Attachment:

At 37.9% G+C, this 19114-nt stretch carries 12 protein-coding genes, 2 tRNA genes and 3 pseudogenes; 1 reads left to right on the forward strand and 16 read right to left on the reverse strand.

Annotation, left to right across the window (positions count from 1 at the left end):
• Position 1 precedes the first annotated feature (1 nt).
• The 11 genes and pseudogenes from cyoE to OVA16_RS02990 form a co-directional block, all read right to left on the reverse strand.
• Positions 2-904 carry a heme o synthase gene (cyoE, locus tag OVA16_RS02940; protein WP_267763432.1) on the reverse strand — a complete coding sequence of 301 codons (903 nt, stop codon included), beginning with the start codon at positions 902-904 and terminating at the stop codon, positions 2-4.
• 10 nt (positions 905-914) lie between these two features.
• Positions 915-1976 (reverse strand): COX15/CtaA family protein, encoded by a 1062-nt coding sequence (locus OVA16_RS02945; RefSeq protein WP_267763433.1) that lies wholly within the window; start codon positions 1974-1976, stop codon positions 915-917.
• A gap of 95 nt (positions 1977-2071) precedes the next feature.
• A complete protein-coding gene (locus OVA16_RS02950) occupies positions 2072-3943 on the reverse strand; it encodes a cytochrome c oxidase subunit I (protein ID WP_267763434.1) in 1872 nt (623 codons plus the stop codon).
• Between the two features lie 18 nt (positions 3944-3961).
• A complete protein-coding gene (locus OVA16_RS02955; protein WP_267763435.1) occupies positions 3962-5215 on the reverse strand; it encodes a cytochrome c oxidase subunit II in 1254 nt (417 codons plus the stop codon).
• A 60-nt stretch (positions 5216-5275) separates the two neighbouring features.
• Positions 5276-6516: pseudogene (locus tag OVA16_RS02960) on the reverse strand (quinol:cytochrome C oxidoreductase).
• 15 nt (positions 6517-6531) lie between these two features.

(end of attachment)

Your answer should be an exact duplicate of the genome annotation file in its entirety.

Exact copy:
At 37.9% G+C, this 19114-nt stretch carries 12 protein-coding genes, 2 tRNA genes and 3 pseudogenes; 1 reads left to right on the forward strand and 16 read right to left on the reverse strand.

Annotation, left to right across the window (positions count from 1 at the left end):
• Position 1 precedes the first annotated feature (1 nt).
• The 11 genes and pseudogenes from cyoE to OVA16_RS02990 form a co-directional block, all read right to left on the reverse strand.
• Positions 2-904 carry a heme o synthase gene (cyoE, locus tag OVA16_RS02940; protein WP_267763432.1) on the reverse strand — a complete coding sequence of 301 codons (903 nt, stop codon included), beginning with the start codon at positions 902-904 and terminating at the stop codon, positions 2-4.
• 10 nt (positions 905-914) lie between these two features.
• Positions 915-1976 (reverse strand): COX15/CtaA family protein, encoded by a 1062-nt coding sequence (locus OVA16_RS02945; RefSeq protein WP_267763433.1) that lies wholly within the window; start codon positions 1974-1976, stop codon positions 915-917.
• A gap of 95 nt (positions 1977-2071) precedes the next feature.
• A complete protein-coding gene (locus OVA16_RS02950) occupies positions 2072-3943 on the reverse strand; it encodes a cytochrome c oxidase subunit I (protein ID WP_267763434.1) in 1872 nt (623 codons plus the stop codon).
• Between the two features lie 18 nt (positions 3944-3961).
• A complete protein-coding gene (locus OVA16_RS02955; protein WP_267763435.1) occupies positions 3962-5215 on the reverse strand; it encodes a cytochrome c oxidase subunit II in 1254 nt (417 codons plus the stop codon).
• A 60-nt stretch (positions 5216-5275) separates the two neighbouring features.
• Positions 5276-6516: pseudogene (locus tag OVA16_RS02960) on the reverse strand (quinol:cytochrome C oxidoreductase).
• 15 nt (positions 6517-6531) lie between these two features.